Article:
We are currently living in an era of individuality. Everyone has their own voice, their own brand, their own way of selling themselves. But there is a distinct line between being and embracing who you are and doing what you do, and being someone you’re not, to appeal to the masses as opposed to the game or your teammates. In an effort to do something to look cool, many get away from doing what is right. Over the course of a Groundhog Day baseball season schedule, many fail to keep doing the things at the same high level that got them to the high level.
We have a saying in our Minor League system to help our players understand the professional way to go about their business while on their journey to the Big Leagues. “If you wouldn’t do it in Boston, as a member of the Red Sox, then you are not going to do it here.” It is a frequent reminder to our guys who are constantly learning what it takes to be a Major League Baseball player, often used when they encounter bumps along the way.
Every single day, our players have countless choices to make, many of which they don’t even realize. Every single one of those choices is a reflection of who they are and where they want to go. Their actions speak much louder than their words. Whether it be on the field or off, when presented with a choice of how to act, what to do, or something to say, the answer is easily found in whether or not it’s an appropriate behavior at your final destination.
The Minor League season is a grind in every sense. One hundred and forty games over the course of about 150 days takes a toll on us all at this level of the game. It’s both physically demanding and mentally draining to the point where it is very tempting to cut a corner or take a day off knowing that there’s another game tomorrow… and the next day… and the day after that. Spend enough time around Major League players and their Minor League counterparts, and you’ll see two clear separating traits. The first is the consistency to physically perform and work at the highest level on a daily basis. The second, which enables the first, is the ability to be mentally engaged with the highest focus every single day.
Teaching our players to work like a professional doesn’t necessarily mean we get more complex with our drills, nor does it mean practicing for longer hours than their amateur counterparts. Put simply, working like a professional means getting something out of every single rep, every single day. In order to do that, there is a clear combination of both the physical and mental elements of the game. Imagine an entire year of taking batting practice without a single mindless swing, a full year of taking every single ground ball with consistent technique, or 140 games with laser-like focus when simply playing catch. With that type of approach, players cannot help but get better. But over the course of that 140-game season, that approach is incredibly challenging to sustain.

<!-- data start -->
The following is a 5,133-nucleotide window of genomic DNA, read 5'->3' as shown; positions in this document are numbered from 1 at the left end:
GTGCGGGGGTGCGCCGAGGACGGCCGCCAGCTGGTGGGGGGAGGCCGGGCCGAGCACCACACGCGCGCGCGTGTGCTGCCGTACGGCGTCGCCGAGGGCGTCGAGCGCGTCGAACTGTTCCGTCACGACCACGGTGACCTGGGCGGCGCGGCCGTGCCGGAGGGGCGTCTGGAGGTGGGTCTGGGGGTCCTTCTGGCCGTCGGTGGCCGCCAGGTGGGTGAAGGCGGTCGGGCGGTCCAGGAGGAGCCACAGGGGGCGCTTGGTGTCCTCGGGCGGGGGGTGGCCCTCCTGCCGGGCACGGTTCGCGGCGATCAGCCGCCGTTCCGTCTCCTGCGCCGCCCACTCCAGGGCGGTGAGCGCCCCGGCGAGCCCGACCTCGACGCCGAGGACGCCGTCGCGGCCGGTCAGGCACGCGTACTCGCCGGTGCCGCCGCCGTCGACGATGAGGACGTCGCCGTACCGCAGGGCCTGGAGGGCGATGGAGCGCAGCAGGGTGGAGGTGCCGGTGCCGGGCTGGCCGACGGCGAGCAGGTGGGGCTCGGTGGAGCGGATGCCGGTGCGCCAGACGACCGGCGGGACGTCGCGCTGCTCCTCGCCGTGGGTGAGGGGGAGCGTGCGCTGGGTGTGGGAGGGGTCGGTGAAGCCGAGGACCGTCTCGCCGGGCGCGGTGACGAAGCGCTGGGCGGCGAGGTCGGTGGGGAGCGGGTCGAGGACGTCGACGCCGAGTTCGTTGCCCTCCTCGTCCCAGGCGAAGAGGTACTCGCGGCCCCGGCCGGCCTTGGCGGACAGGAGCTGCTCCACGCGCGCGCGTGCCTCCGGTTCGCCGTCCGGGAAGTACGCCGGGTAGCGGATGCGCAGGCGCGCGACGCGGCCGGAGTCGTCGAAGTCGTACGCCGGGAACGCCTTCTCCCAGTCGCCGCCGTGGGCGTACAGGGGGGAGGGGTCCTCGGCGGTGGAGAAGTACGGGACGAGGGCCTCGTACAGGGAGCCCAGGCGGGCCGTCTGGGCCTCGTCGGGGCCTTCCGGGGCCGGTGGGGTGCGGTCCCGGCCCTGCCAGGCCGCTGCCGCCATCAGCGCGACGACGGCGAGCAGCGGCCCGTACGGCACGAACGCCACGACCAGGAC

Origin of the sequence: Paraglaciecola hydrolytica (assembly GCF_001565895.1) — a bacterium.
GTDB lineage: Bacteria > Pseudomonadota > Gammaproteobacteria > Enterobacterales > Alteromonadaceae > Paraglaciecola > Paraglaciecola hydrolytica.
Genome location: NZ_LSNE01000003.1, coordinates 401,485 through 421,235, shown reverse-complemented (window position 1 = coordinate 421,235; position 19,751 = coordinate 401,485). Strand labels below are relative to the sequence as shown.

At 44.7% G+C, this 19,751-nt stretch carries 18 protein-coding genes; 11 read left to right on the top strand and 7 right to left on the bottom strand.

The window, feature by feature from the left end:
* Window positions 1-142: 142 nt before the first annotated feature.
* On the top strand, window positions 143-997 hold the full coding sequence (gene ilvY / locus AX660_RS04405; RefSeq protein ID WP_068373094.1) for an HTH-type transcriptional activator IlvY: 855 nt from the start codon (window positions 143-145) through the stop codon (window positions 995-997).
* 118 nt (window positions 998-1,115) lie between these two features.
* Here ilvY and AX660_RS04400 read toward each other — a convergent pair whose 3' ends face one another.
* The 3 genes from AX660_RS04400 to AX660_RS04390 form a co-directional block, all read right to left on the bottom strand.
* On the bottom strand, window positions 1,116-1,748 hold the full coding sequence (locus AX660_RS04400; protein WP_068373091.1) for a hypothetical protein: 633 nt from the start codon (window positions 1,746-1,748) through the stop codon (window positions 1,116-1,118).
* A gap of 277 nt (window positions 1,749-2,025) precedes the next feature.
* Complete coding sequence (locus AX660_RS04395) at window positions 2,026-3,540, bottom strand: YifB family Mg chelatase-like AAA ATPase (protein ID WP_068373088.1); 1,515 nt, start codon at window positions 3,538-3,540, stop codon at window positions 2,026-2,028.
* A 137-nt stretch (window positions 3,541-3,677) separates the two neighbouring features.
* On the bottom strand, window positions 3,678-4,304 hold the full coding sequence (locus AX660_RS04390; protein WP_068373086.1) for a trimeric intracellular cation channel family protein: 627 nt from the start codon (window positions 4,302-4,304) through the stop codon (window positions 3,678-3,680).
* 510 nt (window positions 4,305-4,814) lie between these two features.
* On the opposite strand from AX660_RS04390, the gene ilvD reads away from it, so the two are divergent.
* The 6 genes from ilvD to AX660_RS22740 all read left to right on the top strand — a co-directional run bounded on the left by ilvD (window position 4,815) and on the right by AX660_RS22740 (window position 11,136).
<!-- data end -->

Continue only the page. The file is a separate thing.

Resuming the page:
Big Leaguers ARE able to sustain that approach, and can overcome the physical and mental grind. Career minor leaguers along those who never get the privilege of playing professionally often let that grind get the best of them, despite having the talent to play at a higher level.
It’s natural to be locked in and be focused on every swing, ground ball, and throw on the first day of Spring Training, enthusiastic to get better with every rep. It’s just as natural to be thinking about the off-season in the middle of a scorching July day that can easily take your attention away from what you’re doing on the field. If you would work with your best focus while playing for our Major League club, then you better find a way to bring that same focus while you’re down here with us.
It’s easy to run out that routine ground ball to second base as hard as you can on Opening Day. It’s just as easy to dog it in the middle of the summer during a slump when you haven’t gotten a hit in over a week. If you wouldn’t dog it in the Big Leagues, then don’t dog it here.
In April, with the whole season in front of you, you won’t think twice about showing up hours before you need to. In August, with the whole season behind you, you might think about showing up only minutes before you have to. If you plan on reporting early when you’re playing for the Red Sox in Boston, then you better get here early while playing for the Sea Dogs in Portland.
In a world where it’s easy for our players to fall into the trap of getting away from what’s right for whatever reason, it’s our job as coaches to remind them to think and act today, with tomorrow in mind. The right way to do things will always be the cool way to do things.